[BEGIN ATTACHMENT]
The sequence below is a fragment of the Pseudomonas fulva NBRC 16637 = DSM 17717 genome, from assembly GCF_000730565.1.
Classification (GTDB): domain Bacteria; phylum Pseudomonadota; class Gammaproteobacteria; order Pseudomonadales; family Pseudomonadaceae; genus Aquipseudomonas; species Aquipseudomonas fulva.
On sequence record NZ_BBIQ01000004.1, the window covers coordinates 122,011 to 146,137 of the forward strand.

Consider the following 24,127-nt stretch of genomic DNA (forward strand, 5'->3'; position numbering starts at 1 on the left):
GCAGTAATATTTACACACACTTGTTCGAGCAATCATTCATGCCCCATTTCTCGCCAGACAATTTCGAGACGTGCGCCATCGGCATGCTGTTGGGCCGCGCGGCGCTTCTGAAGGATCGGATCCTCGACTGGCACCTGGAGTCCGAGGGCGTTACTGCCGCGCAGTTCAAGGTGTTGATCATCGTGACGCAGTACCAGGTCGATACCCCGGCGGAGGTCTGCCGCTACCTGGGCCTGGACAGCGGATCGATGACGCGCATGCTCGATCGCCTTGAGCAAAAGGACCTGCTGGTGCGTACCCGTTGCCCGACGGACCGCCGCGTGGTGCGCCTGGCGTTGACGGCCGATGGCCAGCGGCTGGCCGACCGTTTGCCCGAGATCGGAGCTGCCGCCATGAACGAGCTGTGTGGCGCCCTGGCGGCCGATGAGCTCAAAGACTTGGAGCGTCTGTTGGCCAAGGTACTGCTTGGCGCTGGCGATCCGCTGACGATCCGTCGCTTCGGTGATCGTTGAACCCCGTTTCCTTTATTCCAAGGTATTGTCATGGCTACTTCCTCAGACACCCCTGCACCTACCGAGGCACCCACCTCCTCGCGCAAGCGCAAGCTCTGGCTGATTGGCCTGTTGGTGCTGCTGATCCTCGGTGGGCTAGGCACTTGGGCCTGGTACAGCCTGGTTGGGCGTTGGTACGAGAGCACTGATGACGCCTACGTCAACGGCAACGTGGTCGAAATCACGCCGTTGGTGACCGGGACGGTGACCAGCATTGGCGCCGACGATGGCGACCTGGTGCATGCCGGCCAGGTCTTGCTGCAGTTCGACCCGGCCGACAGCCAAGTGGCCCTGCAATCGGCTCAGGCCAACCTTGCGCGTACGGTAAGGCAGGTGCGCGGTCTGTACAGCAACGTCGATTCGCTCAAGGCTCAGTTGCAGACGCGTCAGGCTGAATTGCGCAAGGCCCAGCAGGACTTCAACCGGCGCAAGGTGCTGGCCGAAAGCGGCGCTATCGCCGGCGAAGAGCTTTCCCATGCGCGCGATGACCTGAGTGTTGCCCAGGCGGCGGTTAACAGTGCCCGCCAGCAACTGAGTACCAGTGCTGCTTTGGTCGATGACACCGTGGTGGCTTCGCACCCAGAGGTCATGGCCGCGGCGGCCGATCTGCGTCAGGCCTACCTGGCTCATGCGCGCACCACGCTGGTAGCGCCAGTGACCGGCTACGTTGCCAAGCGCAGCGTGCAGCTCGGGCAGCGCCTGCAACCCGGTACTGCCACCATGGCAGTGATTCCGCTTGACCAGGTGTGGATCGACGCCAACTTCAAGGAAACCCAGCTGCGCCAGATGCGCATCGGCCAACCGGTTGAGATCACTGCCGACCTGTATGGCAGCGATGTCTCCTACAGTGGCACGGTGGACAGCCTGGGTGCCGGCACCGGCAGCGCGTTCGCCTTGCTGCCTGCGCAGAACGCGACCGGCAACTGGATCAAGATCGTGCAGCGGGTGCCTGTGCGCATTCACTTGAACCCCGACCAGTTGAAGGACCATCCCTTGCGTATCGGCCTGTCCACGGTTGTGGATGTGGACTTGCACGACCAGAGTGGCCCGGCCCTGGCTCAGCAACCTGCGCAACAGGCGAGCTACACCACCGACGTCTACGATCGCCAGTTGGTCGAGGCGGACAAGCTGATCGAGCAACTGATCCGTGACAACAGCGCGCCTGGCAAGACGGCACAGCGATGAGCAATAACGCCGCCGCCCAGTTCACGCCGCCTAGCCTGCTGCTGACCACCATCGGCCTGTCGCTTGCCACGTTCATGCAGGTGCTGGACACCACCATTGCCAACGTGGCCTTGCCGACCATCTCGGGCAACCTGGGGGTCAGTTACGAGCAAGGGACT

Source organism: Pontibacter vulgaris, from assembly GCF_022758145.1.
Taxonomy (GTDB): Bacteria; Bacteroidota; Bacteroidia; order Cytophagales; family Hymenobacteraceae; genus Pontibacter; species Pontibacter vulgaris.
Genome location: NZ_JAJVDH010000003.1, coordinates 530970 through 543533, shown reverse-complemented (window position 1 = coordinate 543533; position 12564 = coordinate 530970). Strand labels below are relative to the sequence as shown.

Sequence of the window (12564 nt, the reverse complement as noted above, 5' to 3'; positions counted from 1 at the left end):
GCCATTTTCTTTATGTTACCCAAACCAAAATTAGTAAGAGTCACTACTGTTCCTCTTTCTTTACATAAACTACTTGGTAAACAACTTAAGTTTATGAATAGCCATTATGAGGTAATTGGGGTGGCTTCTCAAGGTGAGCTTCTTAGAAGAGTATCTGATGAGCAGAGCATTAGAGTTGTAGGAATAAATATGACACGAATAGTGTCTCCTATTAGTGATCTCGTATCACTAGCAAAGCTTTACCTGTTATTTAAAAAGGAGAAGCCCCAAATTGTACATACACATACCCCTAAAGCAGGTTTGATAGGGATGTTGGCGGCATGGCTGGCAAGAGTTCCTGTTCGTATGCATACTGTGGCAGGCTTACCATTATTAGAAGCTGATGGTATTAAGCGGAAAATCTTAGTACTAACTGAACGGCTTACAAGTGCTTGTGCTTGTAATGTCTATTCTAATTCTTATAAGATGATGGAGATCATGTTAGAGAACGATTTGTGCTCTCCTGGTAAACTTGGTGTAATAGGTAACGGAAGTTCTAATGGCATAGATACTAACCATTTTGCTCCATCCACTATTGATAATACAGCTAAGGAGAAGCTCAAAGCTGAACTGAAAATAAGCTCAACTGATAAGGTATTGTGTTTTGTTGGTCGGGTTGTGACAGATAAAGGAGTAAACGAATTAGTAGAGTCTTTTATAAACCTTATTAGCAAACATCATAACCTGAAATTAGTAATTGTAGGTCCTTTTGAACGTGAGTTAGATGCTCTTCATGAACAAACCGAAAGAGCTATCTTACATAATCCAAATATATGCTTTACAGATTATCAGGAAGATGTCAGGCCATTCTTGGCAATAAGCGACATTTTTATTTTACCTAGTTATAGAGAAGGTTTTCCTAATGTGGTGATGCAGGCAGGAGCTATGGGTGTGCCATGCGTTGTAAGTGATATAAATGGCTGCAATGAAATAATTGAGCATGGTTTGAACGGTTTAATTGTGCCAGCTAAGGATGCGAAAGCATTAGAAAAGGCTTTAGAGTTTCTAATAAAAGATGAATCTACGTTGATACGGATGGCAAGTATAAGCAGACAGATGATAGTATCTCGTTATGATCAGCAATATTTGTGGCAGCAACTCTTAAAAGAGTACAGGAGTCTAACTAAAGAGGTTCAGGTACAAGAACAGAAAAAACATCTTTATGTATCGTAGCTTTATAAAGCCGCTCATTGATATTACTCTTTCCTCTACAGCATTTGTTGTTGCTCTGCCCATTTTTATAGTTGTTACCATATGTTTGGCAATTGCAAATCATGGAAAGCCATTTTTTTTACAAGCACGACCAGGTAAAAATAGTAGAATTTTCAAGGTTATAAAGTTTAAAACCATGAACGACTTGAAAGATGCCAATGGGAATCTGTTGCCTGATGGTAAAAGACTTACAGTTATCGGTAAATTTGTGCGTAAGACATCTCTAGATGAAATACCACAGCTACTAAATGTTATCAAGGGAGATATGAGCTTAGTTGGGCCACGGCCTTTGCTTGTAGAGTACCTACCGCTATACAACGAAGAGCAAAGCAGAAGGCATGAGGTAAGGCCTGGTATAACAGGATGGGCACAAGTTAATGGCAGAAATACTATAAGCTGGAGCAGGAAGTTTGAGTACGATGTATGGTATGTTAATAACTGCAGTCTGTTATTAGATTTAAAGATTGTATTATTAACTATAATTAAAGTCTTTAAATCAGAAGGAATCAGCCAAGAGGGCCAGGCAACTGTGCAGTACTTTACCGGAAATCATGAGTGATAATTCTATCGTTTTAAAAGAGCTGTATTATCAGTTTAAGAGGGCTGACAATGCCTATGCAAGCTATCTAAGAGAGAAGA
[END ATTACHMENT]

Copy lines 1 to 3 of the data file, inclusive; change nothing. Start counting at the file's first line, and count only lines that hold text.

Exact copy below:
The sequence below is a fragment of the Pseudomonas fulva NBRC 16637 = DSM 17717 genome, from assembly GCF_000730565.1.
Classification (GTDB): domain Bacteria; phylum Pseudomonadota; class Gammaproteobacteria; order Pseudomonadales; family Pseudomonadaceae; genus Aquipseudomonas; species Aquipseudomonas fulva.
On sequence record NZ_BBIQ01000004.1, the window covers coordinates 122,011 to 146,137 of the forward strand.